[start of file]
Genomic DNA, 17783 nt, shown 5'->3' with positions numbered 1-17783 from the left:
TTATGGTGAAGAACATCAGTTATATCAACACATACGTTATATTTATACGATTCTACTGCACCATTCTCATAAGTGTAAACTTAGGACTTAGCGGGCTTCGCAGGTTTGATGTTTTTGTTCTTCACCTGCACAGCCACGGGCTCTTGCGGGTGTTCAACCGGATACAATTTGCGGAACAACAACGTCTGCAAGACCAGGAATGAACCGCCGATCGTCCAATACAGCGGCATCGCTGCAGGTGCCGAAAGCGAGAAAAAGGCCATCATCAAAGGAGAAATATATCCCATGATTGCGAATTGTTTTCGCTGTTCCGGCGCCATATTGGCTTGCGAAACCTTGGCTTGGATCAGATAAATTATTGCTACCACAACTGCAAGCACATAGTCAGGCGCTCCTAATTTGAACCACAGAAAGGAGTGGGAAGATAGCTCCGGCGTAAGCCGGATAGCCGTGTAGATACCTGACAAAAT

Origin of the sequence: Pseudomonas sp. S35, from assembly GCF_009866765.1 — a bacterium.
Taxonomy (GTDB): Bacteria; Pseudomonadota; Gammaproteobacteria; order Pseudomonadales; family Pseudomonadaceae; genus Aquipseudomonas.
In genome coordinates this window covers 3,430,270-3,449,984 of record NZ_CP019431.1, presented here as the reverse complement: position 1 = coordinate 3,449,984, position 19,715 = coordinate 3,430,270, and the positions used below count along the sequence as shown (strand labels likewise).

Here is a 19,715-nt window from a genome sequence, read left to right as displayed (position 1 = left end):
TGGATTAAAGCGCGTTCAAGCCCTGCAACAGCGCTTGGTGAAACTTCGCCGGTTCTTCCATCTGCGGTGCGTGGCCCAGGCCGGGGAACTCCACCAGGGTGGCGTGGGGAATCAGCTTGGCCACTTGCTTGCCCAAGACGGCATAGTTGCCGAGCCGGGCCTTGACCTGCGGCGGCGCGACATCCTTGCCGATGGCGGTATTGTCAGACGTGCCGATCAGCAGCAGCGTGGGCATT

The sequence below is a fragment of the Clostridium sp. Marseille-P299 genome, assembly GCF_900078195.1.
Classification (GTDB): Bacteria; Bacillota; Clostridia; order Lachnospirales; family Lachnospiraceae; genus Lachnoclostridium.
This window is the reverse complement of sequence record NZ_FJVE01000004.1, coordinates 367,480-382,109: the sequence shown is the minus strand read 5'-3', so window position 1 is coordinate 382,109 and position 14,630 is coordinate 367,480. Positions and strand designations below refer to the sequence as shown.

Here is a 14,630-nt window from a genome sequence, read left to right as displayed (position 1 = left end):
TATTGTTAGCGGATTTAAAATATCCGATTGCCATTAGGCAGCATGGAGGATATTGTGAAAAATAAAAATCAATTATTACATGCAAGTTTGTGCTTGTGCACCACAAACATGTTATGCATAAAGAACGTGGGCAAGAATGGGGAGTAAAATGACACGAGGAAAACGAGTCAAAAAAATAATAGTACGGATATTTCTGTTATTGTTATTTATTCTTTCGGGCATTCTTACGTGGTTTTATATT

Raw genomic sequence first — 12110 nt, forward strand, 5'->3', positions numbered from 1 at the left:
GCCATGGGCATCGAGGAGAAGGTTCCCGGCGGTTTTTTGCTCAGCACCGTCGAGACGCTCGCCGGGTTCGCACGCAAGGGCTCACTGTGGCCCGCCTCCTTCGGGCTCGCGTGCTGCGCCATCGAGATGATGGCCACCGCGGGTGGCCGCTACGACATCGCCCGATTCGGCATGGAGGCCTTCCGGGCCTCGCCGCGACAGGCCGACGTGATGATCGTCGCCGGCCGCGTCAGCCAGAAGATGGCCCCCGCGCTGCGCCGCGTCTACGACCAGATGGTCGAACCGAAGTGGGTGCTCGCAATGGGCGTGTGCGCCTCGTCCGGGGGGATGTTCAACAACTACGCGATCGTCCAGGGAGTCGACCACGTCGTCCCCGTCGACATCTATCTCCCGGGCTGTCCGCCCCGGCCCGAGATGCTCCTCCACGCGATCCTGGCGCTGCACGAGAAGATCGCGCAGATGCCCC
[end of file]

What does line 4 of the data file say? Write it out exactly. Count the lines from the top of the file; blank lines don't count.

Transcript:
Taxonomy (GTDB): Bacteria; Pseudomonadota; Gammaproteobacteria; order Pseudomonadales; family Pseudomonadaceae; genus Aquipseudomonas.